Russian speakers in Germany: a community between two countries

About 3.5 million people with roots in the post-Soviet space live Germany. This is not an official figure, just estimates based on a micro-census conducted by the Federal Statistical Office in 2016. Most of this post-Soviet diaspora, mostly Russian-speaking, RussiaKazakhstan and Ukraine. The current war in the second country has put this important migrant minority in an uncomfortable situation between the two countries.

About 2.5 million of the Russian-speaking inhabitants of the Federal Republic also form a community with a special status: the ‘Russlanddeutsche’ (Germans from Russia), descendants of German-speaking settlers who settled in the late 18th century and early nineteenth century in the Volga River basin and the Black Sea. Territories under Russian siege on the northern coast of , then part of the Russian Empire, and today southern Ukraine.

These German colonies responded to the invitation of Empress Catherine II and Emperor Alexander I, who aimed to fill the empty spaces of their Empires. As the Federal Center for Political Formation explains, the settlers promise of benefit: free land, tax benefits, exemption from military service and religious practice, administrative autonomy, and the right to return to their origins at some point if they wish.

wave of complaints

With the victory of the Russian Revolution in 1917, the German ethnic minority even had its own republic within the USSR: the Volga German Autonomous Soviet Socialist Republic. The outbreak of the First World War, the Second and the Stalinist purges put the German minority into a corner.It is possible that he was collaborator with the Nazis. Descendants of Germans in Russia gradually returned to their places of origin before and after the end of the Cold War.

Even today, Federal Republic authorities grant German citizenship to descendants of settlers who settled in the Russian Empire two centuries ago. These latter people take the adjective ‘spätaussiedler’, which was used to designate returnees from the post-Soviet region during the 20th and 21st centuries. The concept of Russlanddeutsche, who in most cases does not speak German or speaks with a Russian accent, may have meaning today. pejorative connotation in GermanyA phenomenon highlighted by the war in Ukraine.

Since the beginning of the Russian occupation, the German authorities have 1,700 war-related crimes, mostly hate crimes, verbal aggression, threatening graffiti, and even physical violence. The Russian-speaking minority is the main protagonist of these events in the role of victim or aggressor. The organization Mediendienst Integration, which specializes in migration issues, confirms an increase in reports of attacks on the Russian-speaking community in Germany. At this point, the Russian embassy in the Federal Republic does not miss the opportunity to condemn a country. The rise of Russian phobia.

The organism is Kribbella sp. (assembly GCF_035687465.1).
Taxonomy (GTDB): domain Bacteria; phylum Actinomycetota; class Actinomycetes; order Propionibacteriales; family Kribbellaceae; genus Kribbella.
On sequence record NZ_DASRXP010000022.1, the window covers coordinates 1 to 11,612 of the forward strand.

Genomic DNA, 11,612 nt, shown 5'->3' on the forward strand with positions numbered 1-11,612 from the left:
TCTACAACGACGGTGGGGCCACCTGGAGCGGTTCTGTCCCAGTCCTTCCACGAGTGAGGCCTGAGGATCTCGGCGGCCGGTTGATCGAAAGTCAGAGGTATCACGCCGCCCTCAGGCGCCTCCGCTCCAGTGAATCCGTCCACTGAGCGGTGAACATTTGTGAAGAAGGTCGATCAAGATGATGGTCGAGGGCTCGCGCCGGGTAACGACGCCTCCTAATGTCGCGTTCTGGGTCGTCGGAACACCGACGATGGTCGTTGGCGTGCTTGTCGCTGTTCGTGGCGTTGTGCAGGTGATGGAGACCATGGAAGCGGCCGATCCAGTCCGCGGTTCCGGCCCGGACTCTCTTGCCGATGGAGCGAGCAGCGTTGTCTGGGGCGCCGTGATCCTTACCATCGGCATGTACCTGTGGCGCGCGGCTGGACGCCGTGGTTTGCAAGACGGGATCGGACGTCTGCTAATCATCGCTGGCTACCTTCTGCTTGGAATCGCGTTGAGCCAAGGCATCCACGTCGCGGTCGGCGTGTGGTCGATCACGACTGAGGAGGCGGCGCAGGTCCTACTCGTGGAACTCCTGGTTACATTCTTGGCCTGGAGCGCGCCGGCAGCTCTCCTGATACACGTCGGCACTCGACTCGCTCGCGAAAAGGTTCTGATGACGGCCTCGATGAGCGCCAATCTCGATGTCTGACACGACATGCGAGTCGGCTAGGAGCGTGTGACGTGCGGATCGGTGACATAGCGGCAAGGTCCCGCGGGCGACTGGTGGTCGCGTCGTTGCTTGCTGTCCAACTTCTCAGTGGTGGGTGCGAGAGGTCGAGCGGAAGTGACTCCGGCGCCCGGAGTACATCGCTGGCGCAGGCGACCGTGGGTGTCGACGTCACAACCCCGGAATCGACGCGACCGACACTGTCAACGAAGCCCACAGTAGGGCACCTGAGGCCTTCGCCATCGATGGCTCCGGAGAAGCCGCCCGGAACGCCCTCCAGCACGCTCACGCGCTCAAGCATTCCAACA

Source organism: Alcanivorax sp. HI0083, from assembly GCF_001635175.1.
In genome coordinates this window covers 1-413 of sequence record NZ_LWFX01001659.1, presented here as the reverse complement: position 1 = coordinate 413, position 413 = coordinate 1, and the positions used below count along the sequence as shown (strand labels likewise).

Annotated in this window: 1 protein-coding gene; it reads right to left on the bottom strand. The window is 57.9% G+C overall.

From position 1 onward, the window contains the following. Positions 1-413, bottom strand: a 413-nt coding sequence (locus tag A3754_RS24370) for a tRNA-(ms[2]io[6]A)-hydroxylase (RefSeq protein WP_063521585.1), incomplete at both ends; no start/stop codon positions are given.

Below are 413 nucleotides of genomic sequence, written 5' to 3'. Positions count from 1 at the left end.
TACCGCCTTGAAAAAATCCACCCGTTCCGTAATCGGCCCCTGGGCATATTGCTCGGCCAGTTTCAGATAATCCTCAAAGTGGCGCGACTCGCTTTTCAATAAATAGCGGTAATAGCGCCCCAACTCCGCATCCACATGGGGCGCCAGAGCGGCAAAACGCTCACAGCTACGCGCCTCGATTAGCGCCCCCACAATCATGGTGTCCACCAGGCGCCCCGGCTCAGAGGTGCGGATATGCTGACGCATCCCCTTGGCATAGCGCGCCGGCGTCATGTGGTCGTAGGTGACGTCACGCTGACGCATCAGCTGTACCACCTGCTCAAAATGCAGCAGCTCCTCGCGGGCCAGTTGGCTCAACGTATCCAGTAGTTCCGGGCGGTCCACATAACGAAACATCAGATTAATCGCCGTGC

May 9

It is difficult to get an idea of ​​what the dominant position regarding the war in Ukraine is among this Russian-speaking minority. this fear of revealing themselves publicly and being identified as a follower Putin undoubtedly plays an important role. A visit to the Treptow Park Soviet Memorial in Berlin on May 9 is therefore a golden opportunity: the day Russia celebrates its victory over Nazi Germany, it becomes a pilgrimage site for citizens of Soviet descent. About 5,000 Soviet soldiers who died in World War II are buried here.

The incident has been charged with tension this year. Berlin authorities took a precaution specific to Süleyman. Avoid clashes between Russian and Ukrainian nationalists: ban all kinds of national symbols of both countries, as well as the former USSR. But Igor, Artur and Alex raise the flag of the Russian Federation in front of the imposing monument representing a liberating Soviet soldier with a collapsed swastika at his feet and a girl on his arms.

This Russian group of Kazakh origin comes every year to celebrate May 9, this time it is especially important: they say they are tired of the criminalization of their country of origin. Referring to the blocking of RT and Sputnik in the European Union, Alex said, “If the press here is telling the truth, why are they banning Russian media?” he asks. “The war is not against the Ukrainian people, but against the Ukrainian people. fascism. And this is half of Ukraine” assures Igor. Everyone listened to President Vladimir Putin’s speech before arriving at the monument. They all support it. Putin just wants peace, they say,” he added to El Periódico.

“I live in Germany. I am a German returning from Russia. But actually, we are children of the soviet union and it’s holy,” says Vladimir, wearing a T-shirt with the USSR’s Cyrillic initials. I’m a Soviet, a communist, and I don’t like that Soviet times are dirty, the same everywhere.”

Ludmila holds a photograph of her father, Andrei, a Soviet military hero defending Stalingrad and Moscow. She is here today to honor the memory of those who fell by doing the same with her daughter Svetlana. Originally from Moldova, they deny suffering from Russophobia in Germany, deny the war in Ukraine, and claim they are helping Ukrainian refugees. To scare away the specters of the Third World War, Ludmila clings to the divine: “I hope God gives wisdom to the presidents of both countries and the war between Ukraine and Russia will end soon.”

Source: Informacion

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